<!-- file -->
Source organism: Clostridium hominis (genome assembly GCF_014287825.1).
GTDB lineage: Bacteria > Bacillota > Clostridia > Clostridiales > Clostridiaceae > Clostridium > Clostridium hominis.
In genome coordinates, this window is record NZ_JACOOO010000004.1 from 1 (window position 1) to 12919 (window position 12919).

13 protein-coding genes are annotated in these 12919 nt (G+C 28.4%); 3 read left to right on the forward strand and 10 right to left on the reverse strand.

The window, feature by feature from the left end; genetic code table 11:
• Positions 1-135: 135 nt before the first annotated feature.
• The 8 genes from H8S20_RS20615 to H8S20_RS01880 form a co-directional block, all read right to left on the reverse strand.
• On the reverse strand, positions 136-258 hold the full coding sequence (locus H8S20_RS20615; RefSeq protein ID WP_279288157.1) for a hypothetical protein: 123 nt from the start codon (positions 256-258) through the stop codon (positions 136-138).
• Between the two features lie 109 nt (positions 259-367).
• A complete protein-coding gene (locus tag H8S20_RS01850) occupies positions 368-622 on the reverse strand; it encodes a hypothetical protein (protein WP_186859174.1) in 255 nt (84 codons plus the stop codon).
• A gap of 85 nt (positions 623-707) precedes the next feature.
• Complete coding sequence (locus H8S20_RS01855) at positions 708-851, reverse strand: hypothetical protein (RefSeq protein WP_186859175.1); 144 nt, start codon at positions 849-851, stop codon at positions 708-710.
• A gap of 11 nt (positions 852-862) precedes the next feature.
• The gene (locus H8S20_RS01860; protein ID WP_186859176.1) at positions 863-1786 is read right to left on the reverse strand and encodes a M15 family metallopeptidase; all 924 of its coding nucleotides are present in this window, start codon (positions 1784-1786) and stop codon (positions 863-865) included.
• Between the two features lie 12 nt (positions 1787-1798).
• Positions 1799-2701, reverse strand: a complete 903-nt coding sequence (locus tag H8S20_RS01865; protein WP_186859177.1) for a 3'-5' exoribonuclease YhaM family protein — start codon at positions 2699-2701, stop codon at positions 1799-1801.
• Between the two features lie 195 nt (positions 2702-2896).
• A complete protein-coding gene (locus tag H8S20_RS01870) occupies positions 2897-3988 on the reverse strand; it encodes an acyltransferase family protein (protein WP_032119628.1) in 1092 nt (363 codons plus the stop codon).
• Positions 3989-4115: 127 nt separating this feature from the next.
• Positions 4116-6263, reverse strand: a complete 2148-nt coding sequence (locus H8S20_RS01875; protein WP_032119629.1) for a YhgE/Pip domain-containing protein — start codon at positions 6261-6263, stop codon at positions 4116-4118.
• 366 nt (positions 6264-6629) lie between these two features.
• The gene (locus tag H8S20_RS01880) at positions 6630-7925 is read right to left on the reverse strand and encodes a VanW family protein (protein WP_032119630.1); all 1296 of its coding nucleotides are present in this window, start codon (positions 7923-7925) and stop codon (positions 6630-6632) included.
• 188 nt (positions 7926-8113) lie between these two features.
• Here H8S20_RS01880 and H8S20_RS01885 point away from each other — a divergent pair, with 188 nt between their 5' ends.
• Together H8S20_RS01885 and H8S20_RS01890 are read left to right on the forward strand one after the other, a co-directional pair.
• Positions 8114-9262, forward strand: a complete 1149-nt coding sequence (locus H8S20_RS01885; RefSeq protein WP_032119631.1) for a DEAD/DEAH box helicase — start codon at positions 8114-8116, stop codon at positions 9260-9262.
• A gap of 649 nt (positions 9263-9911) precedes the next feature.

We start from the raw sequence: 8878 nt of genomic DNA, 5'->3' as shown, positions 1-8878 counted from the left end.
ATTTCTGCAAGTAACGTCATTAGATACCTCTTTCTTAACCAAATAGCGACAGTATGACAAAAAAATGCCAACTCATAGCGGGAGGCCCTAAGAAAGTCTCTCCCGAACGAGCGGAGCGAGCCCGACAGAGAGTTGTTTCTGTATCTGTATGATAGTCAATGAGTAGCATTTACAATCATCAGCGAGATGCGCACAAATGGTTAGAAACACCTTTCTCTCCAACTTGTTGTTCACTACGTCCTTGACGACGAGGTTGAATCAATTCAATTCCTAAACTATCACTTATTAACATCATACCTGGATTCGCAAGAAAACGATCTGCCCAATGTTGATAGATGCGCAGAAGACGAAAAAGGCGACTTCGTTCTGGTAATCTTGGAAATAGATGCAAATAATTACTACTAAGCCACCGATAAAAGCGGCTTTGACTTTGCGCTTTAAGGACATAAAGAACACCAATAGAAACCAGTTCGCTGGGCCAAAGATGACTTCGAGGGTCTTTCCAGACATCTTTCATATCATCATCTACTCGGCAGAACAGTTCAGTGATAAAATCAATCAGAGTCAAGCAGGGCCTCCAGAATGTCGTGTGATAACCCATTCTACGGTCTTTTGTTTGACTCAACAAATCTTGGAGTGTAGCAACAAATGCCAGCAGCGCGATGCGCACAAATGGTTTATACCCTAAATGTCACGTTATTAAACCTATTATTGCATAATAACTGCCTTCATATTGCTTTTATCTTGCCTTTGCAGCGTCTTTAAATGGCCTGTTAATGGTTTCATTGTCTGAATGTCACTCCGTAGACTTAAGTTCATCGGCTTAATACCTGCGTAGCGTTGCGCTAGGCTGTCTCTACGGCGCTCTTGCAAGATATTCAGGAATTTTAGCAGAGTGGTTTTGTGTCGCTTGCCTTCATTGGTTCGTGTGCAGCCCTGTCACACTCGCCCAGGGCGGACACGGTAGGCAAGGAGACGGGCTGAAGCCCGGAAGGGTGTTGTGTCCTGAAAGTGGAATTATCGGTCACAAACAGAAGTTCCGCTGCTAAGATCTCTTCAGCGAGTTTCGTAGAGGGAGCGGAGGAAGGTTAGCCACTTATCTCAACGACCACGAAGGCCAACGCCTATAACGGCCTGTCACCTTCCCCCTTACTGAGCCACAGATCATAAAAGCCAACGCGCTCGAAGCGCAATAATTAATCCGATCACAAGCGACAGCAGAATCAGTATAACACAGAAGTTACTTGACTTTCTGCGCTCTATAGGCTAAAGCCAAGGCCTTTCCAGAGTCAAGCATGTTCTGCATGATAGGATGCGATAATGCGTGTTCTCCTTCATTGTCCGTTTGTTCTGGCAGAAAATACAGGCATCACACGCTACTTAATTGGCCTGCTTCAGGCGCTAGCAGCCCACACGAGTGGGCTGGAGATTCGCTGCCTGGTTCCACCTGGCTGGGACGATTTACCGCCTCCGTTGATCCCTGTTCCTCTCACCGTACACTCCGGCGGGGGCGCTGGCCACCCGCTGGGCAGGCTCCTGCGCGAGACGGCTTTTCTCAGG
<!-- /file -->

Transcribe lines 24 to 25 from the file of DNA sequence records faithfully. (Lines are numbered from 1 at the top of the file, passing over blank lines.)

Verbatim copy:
• Here H8S20_RS01880 and H8S20_RS01885 point away from each other — a divergent pair, with 188 nt between their 5' ends.
• Together H8S20_RS01885 and H8S20_RS01890 are read left to right on the forward strand one after the other, a co-directional pair.